An Independent Woman
This is a deliciously charming Victorian-era historical, appealing in both storyline and writing style.
Upon her father’s death, Juliana Holcott and her mother became poor relations dependent upon the kindness of distant relatives who grudgingly provided them with housing at Lynchwood Hall in order to preserve the family image. Although Juliana’s aunt and uncle look down on her, she was educated alongside their two children and another orphaned relation, Nicholas Barre. Juliana and Nicholas formed a bond over the years, stemming from their similar positions as outsiders of the family until Nicholas ran away at sixteen to escape the cruel treatment he’d received. When Juliana’s mother died soon after, Juliana stayed on with the family as a companion to her female cousin, and eventually moved on to being a paid companion.
Several years later, Juliana hears innumerable rumors about the now infamous Nicholas Barre’s return from abroad. She is at a ball with her charge when Nicholas enters, recognizes her right away, and is immediately drawn to her. Besides the attraction he feels for her, he also experiences guilt over the fact that his absence forced her into service. It turns out that Nicholas was the heir to Lychwood Hall, and the reason for his cruel treatment stemmed from his uncle’s resentment at being Nicholas’ guardian, and not the heir.
When a visit Nicholas pays to Juliana turns into a fiasco because Juliana’s charge is convinced that Nicholas is using her companion to get to her, Juliana is fired because of the misunderstanding. Nicholas talks Juliana into a marriage of convenience and the two of them travel to Lychwood Hall to exchange their vows and so that Nicholas can take control of the estate. Once they are reunited with their appalling relatives, all kinds of mysterious events begin, including a murder on the couple’s wedding night. While Nicholas and Juliana’s relationship develops along with their affection for one another, they must also devote time to solving the murder while not getting injured or killed in the process.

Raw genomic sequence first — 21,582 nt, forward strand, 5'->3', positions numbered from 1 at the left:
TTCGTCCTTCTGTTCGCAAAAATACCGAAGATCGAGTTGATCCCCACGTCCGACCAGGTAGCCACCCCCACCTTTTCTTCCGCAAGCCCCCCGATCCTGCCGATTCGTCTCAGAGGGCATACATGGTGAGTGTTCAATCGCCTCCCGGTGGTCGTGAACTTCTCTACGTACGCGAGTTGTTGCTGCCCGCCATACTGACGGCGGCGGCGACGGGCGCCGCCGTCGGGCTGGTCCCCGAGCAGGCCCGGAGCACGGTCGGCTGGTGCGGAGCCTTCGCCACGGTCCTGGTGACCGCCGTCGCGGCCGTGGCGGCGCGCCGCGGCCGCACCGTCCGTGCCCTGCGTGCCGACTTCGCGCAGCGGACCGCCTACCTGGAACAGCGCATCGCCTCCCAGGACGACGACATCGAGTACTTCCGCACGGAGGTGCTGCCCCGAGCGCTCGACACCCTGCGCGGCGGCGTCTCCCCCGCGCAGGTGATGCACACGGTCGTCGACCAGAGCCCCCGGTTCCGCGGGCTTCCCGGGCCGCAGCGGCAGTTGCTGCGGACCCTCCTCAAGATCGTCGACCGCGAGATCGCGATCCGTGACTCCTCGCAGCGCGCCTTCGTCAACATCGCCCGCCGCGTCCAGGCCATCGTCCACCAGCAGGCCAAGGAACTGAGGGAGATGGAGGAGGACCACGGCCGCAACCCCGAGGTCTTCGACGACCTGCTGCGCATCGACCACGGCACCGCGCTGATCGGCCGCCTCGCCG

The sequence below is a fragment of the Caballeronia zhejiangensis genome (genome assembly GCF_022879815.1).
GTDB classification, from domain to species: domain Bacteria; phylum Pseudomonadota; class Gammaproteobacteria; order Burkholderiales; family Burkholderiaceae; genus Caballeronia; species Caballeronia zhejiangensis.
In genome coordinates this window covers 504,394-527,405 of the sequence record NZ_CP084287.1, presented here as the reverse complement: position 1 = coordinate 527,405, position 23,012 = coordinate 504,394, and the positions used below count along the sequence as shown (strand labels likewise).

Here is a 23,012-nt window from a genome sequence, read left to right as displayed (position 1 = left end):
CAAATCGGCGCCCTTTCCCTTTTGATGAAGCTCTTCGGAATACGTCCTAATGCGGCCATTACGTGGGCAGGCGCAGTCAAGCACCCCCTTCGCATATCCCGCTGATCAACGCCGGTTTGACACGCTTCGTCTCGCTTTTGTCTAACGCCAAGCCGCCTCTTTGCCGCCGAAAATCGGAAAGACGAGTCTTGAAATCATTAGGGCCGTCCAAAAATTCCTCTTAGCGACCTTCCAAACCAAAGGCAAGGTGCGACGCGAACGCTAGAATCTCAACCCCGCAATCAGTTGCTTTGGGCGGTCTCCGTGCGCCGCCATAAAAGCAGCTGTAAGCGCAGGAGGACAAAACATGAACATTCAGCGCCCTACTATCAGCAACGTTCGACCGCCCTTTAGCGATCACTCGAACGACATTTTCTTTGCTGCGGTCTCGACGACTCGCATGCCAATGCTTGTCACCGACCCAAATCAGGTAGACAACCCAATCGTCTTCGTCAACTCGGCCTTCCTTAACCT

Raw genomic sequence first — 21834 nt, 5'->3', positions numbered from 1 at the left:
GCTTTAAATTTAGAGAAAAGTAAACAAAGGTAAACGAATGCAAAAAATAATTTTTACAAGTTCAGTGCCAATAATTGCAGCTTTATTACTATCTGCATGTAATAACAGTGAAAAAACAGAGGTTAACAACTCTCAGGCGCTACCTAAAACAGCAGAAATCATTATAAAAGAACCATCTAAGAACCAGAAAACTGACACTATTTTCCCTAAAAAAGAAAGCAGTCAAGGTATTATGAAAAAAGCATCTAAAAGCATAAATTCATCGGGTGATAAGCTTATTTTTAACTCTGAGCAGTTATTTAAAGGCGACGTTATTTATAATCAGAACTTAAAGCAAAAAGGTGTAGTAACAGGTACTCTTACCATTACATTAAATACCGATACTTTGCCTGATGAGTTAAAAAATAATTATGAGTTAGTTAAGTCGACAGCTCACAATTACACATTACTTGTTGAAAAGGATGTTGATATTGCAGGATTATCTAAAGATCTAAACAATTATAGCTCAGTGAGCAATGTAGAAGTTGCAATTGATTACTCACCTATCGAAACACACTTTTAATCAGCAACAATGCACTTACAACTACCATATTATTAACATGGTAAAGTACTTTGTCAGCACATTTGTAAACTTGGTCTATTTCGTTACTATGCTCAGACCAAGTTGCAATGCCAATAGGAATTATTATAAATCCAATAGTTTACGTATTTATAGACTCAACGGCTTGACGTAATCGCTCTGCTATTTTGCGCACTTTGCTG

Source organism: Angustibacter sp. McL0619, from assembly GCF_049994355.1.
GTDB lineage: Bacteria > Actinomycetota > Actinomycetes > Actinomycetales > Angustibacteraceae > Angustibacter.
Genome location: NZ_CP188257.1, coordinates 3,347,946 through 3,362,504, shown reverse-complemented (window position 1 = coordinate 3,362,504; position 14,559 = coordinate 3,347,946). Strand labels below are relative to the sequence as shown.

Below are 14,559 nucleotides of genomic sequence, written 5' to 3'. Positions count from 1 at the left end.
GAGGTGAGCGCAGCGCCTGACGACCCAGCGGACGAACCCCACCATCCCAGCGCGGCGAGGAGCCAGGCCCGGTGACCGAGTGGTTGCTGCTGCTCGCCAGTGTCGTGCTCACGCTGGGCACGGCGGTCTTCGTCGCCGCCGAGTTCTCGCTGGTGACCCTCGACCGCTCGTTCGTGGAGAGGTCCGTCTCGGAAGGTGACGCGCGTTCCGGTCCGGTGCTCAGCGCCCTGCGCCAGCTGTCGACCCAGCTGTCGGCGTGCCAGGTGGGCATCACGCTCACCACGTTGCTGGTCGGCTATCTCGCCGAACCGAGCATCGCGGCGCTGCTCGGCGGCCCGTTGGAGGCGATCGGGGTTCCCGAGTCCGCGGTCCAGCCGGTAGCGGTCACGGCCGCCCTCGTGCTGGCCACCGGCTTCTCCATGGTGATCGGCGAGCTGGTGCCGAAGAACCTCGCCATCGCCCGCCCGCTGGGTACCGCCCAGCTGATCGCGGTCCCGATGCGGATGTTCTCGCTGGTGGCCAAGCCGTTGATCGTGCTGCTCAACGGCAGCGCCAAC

While the book has its flaws, I found it to be a satisfying read overall. I especially liked the premise of the relationship between the hero and heroine. They knew and cared about each other as children, and while they don’t meet again for several years, they have affectionate memories. I found this a more realistic basis for their relationship than a simple sexual attraction between strangers, and it deepened the idea of a marriage of convenience. The chemistry between Nicholas and Julian was believable, and they both behaved in ways realistic to their characters. And, while Nicholas and Juliana’s romance and the family mystery remain firmly in the forefront, the secondary characters were very well developed individuals; the scenes in which they participate help to move the story along and are worth the reader’s attention.
On the other hand, I found the mystery and intrigue subplot to be somewhat overdone and overly dramatic at times. I would also warn readers who are serious sticklers for historical accuracy that, while there is nothing hugely out of place, the informality of manners and realistic behavior for the period are clearly not a priority. For instance, Juliana’s maid seems exceedingly bold, such as when she announces to Nicholas that his wife might be pregnant. However, I found the book’s shortcomings to be minor enough that they didn’t interfere with my enjoyment of the story.
I definitely enjoyed this book, found it to be a delightful story, and would certainly recommend it. Even more telling is my anticipation of Camp’s next novel, due in September, which will feature a minor character from this book.